Mexican authorities have called on a Paris auction house to halt its planned sale of ancient artefacts they say are protected under the country’s cultural heritage laws.
Millon, a Parisian auction house, is selling what it describes as items from a private collection of pre-Columbian art on 3 April. The lots are estimated to fetch up to €70,000 each.
However, of the 148 lots up for sale, 83 are archaeological objects that are protected under Mexican law, according to Mexico’s National Institute of Anthropology and History (INAH) and the Ministry of Culture. The organisations said in a statement last week that INAH specialists surveyed the objects in the auction.
Items the Mexican government has claimed are protected under law include anthropomorphic figurines, ceramics and a sacred axe—the most valuable item in the auction—that date back as far as the Middle Preclassic Period (1200BCE-400BCE).
Alejandra Frausto Guerrero, Mexico’s secretary of culture, urged the auction house to stop the sale and take into consideration that the objects’ historical, symbolic and cultural value is “superior to any commercial interest”, according to the INAH statement.
The Ministry of Culture and INAH have filed a complaint with Mexico’s attorney general and notified the Ministry of Foreign Affairs’ legal department and Interpol. A spokesperson for Millon did not immediately respond to a request for comment.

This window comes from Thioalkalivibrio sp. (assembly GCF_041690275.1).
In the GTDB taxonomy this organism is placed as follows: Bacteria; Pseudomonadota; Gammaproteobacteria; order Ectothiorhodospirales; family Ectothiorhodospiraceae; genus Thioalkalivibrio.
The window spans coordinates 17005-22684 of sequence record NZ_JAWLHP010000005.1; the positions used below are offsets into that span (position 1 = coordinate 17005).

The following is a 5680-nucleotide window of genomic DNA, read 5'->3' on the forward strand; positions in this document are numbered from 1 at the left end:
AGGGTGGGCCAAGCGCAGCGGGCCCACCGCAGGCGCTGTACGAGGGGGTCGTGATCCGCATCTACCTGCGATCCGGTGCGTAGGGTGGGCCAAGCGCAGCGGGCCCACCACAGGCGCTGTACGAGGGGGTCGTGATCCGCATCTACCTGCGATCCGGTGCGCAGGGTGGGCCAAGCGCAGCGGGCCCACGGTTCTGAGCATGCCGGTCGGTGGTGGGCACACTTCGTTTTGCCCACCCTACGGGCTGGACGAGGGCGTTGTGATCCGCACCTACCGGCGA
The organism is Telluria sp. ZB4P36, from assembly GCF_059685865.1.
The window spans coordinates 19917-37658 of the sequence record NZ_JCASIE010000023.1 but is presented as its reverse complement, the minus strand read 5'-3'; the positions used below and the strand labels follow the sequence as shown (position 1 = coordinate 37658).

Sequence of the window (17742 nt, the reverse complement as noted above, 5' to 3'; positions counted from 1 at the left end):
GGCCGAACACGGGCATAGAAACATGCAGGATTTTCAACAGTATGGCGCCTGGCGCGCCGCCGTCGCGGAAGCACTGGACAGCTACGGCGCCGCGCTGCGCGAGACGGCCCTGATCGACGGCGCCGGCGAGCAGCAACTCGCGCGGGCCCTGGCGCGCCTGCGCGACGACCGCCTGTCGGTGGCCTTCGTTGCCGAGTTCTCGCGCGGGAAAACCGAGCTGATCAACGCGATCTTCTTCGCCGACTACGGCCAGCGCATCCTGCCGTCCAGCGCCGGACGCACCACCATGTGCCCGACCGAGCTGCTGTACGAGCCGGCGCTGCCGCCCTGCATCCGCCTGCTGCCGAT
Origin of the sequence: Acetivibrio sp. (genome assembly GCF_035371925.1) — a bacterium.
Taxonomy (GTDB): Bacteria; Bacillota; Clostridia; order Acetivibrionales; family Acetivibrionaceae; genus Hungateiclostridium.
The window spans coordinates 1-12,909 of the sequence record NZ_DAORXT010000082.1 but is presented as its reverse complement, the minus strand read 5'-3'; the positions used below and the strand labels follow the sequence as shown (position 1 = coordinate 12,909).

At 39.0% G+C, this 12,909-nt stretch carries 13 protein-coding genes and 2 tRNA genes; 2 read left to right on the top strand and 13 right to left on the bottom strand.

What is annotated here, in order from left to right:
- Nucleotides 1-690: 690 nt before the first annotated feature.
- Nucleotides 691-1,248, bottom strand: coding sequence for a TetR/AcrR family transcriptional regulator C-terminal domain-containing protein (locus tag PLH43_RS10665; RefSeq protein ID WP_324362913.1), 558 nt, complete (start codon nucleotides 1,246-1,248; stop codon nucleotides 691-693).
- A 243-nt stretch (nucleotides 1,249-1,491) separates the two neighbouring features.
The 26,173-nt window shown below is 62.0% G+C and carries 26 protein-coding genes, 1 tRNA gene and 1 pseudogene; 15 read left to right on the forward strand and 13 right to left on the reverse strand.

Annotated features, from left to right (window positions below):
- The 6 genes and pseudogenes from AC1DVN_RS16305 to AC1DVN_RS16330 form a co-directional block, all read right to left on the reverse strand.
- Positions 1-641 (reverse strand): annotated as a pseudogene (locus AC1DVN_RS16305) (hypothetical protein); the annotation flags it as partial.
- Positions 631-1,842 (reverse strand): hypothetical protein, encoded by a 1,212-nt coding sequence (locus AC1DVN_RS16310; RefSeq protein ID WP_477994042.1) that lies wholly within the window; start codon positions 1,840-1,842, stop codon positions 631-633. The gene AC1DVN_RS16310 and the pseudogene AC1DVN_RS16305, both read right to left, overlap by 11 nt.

Mexico has stepped up efforts to repatriate art and artefacts back to the country over the past few years, with President Andrés Manuel López Obrador being a vocal proponent of repatriation as a foreign policy priority since he was elected in 2018. His administration has launched a social media campaign calling for Mexico’s cultural heritage to be returned under the hashtag #MiPatrimonioNoSeVende (“My heritage is not for sale”).
Since he took office, thousands of objects have been returned to Mexico from across the world, most recently when Italy returned 43 artefacts that were recovered by the Carabinieri Art Squad, the branch of the Italian police that investigates art and antiquities crimes. The artefacts date from roughly 200CE to 600CE, the INAH said. In December, the Netherlands repatriated 223 pre-Hispanic artefacts back to Mexico. In September 2019, pre-Columbian artefacts were auctioned off in Paris despite both Mexico and Guatemala calling on Millon to cancel the sale.